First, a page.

But actually it is fitting.  Waiting.  That is what we practice during this part of our liturgical calendar.  We remember Israel waited, for the Messiah to be born.  We sit with Mary as she awaits the birth of her son, and the Savior of the world – no biggie. We wait, with anticipation, with hope, in joy.  We celebrate the greatest gift that was ever given, as we remember that we are a waiting people . . .  people who wait on God to fulfill his promise.

Advent.   It is beautiful.

IMG_0272In different ways we remember waiting, even trying to teach our kids this part of our faith during Advent.  I mean isn’t that what Advent calendars are all about?  Adeline and Maisie have one, of course Adeline is the one who really gets it at 4 and 1/2,  Maisie not so much at just a little over  at 1 and 1/2.  Every day Adeline pulls out the drawer marked with the day of the month, discovers the ornament, and decorates her advent tree.  She knows the last drawer, marked 25 of course, means Christmas is here and she can put the star at the top of the tree.  She is eager to see what type of ornament the drawer holds each morning, and the to find its perfect place on the tree (who’s daughter is she again???).  But for now, she waits, and waits, and waits – not always patiently of course –  until the last day when she gets that star!

But hold on, is it us alone as God’s people who wait?  Or do we too often forget that God, too, waits on us?  Does God wait?  Is that even possible?  Is that theologically okay to say?  I mean can’t God of the universe make things happen, any thing, any time – like when he wants to???  I mean, God never really HAS to wait . . .but does he choose to wait?

waitingThe father of the lost (prodigal) son, he waits for his to return.  We are not really sure how long, I mean its only a paragraph or so when you we read the story, but no specific time frame is ever used to describe the time he spent squandering his inheritence.  The son partied, he spent, he wasted, a famine set in . . . but was it weeks?  Months?  We don’t know.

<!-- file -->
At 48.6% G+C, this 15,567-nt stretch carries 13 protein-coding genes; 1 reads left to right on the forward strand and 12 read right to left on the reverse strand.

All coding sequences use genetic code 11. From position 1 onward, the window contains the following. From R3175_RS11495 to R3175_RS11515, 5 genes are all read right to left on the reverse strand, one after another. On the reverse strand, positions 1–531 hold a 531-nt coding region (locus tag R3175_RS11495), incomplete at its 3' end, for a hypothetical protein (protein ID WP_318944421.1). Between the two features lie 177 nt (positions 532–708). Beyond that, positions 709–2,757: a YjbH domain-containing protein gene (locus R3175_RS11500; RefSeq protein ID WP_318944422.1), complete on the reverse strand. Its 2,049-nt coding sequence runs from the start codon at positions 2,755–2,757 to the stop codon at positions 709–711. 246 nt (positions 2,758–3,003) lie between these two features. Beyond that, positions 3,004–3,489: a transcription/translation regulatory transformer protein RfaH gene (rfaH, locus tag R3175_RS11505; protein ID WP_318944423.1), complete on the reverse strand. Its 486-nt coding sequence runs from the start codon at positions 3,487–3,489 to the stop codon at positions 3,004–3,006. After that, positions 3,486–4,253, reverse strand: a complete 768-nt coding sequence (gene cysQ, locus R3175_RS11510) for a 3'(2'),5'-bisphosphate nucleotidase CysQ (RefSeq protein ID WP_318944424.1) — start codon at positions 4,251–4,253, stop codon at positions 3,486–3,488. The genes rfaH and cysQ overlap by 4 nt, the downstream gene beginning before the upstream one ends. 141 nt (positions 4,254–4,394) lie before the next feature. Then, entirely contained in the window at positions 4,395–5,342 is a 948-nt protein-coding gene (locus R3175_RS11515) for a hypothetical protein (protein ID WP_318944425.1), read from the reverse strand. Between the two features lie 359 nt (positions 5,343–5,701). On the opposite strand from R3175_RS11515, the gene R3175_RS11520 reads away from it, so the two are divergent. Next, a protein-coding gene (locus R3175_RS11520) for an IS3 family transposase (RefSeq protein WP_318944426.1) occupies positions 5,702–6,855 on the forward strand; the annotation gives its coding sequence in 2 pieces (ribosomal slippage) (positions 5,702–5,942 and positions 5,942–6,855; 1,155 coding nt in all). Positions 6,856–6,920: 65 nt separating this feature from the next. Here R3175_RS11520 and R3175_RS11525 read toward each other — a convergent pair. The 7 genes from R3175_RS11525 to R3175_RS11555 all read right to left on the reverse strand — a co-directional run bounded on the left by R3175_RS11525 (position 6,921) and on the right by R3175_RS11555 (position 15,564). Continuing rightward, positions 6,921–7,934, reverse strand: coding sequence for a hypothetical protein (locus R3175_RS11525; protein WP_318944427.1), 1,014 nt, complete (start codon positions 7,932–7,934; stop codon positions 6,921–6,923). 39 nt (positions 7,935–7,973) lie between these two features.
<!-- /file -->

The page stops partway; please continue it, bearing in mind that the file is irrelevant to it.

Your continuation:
What we do know is that the father never shows up at a party to tell him, “Enough son, I am taking you home.”   We know what doesn’t happen.  We know who is not mentioned.   Like what about the character who is missing from the story – Mom?!?!  You know, the many scenes us mothers are left to  wonder about that involve the mother begging the father to go out after her son, to save him, to get him, to drag him home kicking and screaming – and then the scene where she finally resolves to go get her son back on her own, since her husband seems to want absolutely nothing to do with it!

Yet, these scenes do not exist.

UnknownEven without such scenes it is pretty safe to assume the father and mother waited, in agony and in love, wondering and hoping, anxious at times, maybe even uncertain.  We can imagine sleepless nights for that Mom, and long days checking the road to see if a figure appeared in the distance, the silhouette of her lost son.

They waited.

The lost son, his mother waited for him.  His father waited.  Even his elder brother waited.

And then finally one day, Scripture tells us the son made his decision to return home.  And his homecoming looks a little something like this:

 So he set off and went to his father. But while he was still far off, his father saw him and was filled with compassion; he ran and put his arms around him and kissed him. 21 Then the son said to him, ‘Father, I have sinned against heaven and before you; I am no longer worthy to be called your son.’ 22 But the father said to his slaves, ‘Quickly, bring out a robe—the best one—and put it on him; put a ring on his finger and sandals on his feet. 23 And get the fatted calf and kill it, and let us eat and celebrate; 24 for this son of mine was dead and is alive again; he was lost and is found!’ And they began to celebrate.